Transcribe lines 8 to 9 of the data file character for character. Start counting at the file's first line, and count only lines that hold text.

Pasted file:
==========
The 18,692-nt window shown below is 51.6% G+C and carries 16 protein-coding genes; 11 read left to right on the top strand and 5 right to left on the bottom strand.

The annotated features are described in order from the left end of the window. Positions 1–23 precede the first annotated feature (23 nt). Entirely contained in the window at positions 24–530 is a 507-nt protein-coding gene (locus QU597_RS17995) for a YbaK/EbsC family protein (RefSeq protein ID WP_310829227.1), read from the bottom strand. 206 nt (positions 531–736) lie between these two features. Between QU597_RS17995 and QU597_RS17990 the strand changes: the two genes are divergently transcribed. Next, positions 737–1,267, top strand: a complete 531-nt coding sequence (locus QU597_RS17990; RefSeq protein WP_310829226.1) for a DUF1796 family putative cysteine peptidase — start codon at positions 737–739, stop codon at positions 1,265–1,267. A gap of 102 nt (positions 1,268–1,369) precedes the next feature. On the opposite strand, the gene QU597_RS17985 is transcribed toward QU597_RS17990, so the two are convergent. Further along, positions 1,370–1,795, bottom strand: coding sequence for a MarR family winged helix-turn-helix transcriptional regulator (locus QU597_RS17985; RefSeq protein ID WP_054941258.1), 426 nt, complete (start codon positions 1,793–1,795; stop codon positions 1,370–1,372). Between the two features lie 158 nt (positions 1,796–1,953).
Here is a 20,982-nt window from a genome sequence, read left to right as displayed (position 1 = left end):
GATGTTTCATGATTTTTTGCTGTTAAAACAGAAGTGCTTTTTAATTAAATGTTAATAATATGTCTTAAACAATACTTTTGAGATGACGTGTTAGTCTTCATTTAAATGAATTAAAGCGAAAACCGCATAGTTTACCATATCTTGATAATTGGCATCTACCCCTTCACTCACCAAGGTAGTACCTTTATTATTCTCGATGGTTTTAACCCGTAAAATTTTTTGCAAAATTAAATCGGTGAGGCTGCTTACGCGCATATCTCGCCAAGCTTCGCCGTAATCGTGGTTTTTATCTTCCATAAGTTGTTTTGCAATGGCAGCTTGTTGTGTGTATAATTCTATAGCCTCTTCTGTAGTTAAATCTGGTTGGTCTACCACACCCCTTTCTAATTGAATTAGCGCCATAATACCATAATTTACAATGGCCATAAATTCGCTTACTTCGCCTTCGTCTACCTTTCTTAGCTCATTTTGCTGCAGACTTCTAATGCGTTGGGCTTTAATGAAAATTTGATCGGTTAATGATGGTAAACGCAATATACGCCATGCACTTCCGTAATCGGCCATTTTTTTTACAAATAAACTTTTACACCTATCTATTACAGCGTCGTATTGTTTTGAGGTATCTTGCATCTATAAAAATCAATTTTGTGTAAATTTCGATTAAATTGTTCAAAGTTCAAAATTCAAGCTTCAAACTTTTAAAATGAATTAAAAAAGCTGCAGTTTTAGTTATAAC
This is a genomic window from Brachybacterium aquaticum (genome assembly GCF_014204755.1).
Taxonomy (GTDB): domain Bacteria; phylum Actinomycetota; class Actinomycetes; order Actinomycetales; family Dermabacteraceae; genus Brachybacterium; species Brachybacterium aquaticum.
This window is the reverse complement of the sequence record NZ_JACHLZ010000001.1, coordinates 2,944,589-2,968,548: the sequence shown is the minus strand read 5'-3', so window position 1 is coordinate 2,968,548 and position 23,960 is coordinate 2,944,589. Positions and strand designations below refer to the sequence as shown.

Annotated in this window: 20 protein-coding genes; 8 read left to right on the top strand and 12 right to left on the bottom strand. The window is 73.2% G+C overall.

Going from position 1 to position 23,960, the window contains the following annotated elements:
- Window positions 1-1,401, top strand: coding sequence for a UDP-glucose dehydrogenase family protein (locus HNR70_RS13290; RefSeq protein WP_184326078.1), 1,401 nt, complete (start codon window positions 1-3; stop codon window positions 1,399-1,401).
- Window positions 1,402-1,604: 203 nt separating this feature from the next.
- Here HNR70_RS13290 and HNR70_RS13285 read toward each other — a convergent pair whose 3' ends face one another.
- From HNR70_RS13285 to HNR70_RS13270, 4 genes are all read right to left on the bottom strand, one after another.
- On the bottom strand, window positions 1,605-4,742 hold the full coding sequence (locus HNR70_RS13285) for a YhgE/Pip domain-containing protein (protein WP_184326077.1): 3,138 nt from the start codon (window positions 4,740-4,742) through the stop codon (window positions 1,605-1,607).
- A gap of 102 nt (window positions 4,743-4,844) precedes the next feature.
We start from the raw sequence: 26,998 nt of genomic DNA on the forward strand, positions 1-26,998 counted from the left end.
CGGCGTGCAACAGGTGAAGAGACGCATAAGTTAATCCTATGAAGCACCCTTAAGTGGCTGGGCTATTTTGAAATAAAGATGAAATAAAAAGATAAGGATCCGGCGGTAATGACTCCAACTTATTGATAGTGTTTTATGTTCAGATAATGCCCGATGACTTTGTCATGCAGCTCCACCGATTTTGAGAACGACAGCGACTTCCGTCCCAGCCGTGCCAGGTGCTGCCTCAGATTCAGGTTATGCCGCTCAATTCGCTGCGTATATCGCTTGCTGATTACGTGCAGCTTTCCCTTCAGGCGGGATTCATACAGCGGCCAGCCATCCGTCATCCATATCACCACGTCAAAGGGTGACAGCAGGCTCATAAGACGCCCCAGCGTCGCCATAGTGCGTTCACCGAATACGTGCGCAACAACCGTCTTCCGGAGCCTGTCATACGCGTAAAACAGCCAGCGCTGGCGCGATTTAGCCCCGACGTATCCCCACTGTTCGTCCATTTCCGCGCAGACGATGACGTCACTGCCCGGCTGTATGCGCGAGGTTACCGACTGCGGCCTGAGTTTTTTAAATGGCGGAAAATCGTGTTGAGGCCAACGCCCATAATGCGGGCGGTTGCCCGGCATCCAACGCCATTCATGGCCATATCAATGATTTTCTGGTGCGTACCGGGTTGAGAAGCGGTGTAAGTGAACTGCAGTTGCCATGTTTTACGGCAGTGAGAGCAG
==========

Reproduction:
Annotated in this window: 20 protein-coding genes; 8 read left to right on the top strand and 12 right to left on the bottom strand. The window is 73.2% G+C overall.

Going from position 1 to position 23,960, the window contains the following annotated elements: